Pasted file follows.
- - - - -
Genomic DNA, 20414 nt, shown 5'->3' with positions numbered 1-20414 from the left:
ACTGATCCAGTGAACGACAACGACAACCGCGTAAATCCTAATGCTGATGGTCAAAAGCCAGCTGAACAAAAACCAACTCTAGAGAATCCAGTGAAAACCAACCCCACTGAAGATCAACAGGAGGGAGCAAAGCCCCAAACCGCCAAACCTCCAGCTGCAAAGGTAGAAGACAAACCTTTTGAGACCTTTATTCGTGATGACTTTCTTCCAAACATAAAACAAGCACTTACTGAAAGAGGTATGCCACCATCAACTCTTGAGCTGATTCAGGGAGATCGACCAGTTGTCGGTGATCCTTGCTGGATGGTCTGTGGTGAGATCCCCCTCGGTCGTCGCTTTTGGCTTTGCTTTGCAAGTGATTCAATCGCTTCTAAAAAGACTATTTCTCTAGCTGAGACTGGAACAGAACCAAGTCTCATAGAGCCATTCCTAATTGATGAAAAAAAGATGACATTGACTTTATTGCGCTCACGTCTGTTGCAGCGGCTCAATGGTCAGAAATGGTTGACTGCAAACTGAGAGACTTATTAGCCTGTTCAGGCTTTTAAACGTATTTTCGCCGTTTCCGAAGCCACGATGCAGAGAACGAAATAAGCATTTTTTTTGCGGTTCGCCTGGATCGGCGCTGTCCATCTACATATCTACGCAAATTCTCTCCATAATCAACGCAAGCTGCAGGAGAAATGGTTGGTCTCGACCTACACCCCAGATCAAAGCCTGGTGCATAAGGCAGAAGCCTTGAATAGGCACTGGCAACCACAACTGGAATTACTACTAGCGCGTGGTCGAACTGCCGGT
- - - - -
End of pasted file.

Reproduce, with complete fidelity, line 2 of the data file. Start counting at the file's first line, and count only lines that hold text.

ACTGATCCAGTGAACGACAACGACAACCGCGTAAATCCTAATGCTGATGGTCAAAAGCCAGCTGAACAAAAACCAACTCTAGAGAATCCAGTGAAAACCAACCCCACTGAAGATCAACAGGAGGGAGCAAAGCCCCAAACCGCCAAACCTCCAGCTGCAAAGGTAGAAGACAAACCTTTTGAGACCTTTATTCGTGATGACTTTCTTCCAAACATAAAACAAGCACTTACTGAAAGAGGTATGCCACCATCAACTCTTGAGCTGATTCAGGGAGATCGACCAGTTGTCGGTGATCCTTGCTGGATGGTCTGTGGTGAGATCCCCCTCGGTCGTCGCTTTTGGCTTTGCTTTGCAAGTGATTCAATCGCTTCTAAAAAGACTATTTCTCTAGCTGAGACTGGAACAGAACCAAGTCTCATAGAGCCATTCCTAATTGATGAAAAAAAGATGACATTGACTTTATTGCGCTCACGTCTGTTGCAGCGGCTCAATGGTCAGAAATGGTTGACTGCAAACTGAGAGACTTATTAGCCTGTTCAGGCTTTTAAACGTATTTTCGCCGTTTCCGAAGCCACGATGCAGAGAACGAAATAAGCATTTTTTTTGCGGTTCGCCTGGATCGGCGCTGTCCATCTACATATCTACGCAAATTCTCTCCATAATCAACGCAAGCTGCAGGAGAAATGGTTGGTCTCGACCTACACCCCAGATCAAAGCCTGGTGCATAAGGCAGAAGCCTTGAATAGGCACTGGCAACCACAACTGGAATTACTACTAGCGCGTGGTCGAACTGCCGGT